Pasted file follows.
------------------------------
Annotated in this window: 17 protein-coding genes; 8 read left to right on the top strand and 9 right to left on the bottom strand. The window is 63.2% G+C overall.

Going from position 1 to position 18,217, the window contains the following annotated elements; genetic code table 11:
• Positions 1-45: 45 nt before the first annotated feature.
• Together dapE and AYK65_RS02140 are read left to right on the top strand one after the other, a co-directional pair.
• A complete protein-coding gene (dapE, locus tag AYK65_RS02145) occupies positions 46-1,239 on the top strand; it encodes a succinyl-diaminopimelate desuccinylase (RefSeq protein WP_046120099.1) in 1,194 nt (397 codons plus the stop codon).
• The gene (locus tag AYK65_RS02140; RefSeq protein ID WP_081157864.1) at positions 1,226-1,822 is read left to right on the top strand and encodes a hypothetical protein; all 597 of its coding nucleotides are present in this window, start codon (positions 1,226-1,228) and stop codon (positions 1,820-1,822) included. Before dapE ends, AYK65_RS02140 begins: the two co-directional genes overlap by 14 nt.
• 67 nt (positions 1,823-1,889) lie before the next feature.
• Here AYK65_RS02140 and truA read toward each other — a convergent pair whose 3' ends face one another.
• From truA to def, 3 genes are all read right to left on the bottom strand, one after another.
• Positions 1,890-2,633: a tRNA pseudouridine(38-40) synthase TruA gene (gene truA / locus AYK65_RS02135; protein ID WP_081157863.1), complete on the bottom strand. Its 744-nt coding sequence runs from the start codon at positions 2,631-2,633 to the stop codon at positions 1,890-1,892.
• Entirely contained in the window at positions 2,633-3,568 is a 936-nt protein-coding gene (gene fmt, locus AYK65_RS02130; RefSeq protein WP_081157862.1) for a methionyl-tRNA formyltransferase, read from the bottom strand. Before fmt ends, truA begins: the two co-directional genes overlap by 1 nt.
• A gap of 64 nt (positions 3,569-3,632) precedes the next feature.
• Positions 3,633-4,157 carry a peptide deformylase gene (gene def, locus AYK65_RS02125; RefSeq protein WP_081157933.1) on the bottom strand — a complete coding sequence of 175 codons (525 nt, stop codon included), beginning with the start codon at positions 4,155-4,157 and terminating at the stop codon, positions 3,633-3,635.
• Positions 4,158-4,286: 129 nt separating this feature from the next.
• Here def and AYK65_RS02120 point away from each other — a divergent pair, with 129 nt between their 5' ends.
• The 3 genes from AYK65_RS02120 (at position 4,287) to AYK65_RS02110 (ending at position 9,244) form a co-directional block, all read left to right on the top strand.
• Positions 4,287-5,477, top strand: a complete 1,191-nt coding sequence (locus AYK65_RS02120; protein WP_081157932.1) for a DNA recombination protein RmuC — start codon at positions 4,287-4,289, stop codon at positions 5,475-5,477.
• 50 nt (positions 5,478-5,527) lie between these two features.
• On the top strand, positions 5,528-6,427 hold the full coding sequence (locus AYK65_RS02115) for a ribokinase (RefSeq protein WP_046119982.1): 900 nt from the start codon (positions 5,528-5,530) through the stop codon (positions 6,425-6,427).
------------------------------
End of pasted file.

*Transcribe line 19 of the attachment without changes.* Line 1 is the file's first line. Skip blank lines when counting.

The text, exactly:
• On the top strand, positions 5,528-6,427 hold the full coding sequence (locus AYK65_RS02115) for a ribokinase (RefSeq protein WP_046119982.1): 900 nt from the start codon (positions 5,528-5,530) through the stop codon (positions 6,425-6,427).